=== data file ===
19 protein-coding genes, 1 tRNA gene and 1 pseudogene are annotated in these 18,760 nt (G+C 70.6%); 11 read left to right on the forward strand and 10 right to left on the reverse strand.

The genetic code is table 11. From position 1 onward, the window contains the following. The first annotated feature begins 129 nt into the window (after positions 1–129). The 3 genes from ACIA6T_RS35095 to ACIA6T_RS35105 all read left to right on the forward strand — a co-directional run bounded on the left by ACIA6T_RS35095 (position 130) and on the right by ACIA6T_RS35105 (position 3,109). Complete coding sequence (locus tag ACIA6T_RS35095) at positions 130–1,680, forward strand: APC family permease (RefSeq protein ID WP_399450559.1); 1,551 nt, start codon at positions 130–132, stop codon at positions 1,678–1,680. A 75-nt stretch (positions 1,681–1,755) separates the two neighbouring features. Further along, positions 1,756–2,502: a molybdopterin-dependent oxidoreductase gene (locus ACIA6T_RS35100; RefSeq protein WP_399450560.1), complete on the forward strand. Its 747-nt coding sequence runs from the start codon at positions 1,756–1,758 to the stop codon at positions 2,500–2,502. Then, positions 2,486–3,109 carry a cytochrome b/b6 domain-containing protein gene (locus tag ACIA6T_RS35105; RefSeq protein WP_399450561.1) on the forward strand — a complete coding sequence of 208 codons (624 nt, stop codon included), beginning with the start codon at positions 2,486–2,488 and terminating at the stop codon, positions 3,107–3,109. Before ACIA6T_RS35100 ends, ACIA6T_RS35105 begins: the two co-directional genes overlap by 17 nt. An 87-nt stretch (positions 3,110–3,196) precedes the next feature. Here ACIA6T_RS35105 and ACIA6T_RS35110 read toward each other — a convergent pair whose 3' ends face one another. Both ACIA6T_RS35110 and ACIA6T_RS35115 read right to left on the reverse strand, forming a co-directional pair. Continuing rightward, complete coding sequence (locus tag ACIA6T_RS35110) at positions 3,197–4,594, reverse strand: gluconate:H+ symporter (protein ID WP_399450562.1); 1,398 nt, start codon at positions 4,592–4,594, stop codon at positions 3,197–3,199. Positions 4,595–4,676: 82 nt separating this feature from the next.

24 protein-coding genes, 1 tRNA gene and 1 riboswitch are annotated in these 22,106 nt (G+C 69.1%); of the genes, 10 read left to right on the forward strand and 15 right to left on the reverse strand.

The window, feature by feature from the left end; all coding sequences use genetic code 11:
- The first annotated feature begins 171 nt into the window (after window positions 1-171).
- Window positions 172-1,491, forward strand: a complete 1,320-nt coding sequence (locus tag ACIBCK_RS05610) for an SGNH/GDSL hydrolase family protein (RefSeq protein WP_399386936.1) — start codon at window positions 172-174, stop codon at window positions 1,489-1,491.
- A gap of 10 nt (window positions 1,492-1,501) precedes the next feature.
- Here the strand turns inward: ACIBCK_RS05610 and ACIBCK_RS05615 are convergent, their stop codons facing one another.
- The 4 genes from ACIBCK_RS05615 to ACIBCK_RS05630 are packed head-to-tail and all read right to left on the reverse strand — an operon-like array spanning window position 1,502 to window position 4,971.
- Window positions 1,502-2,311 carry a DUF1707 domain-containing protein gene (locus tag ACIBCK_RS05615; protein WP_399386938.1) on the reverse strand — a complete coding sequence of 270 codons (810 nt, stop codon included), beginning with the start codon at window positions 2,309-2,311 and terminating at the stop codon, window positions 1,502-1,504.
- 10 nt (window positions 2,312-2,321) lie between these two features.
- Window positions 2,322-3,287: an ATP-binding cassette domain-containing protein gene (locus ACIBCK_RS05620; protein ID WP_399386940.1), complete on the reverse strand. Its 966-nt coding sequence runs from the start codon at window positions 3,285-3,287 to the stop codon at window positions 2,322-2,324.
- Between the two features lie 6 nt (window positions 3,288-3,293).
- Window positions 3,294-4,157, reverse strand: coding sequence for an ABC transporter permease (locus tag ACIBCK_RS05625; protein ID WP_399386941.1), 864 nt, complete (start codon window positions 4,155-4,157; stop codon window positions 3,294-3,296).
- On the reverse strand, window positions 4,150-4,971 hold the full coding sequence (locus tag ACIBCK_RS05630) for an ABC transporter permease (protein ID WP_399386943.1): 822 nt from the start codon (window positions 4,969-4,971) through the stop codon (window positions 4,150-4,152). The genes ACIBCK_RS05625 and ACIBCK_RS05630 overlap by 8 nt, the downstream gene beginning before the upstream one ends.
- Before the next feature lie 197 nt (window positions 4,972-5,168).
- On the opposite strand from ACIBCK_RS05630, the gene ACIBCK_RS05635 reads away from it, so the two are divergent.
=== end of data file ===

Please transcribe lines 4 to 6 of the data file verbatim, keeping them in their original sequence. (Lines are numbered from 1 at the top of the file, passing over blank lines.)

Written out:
The window, feature by feature from the left end; all coding sequences use genetic code 11:
- The first annotated feature begins 171 nt into the window (after window positions 1-171).
- Window positions 172-1,491, forward strand: a complete 1,320-nt coding sequence (locus tag ACIBCK_RS05610) for an SGNH/GDSL hydrolase family protein (RefSeq protein WP_399386936.1) — start codon at window positions 172-174, stop codon at window positions 1,489-1,491.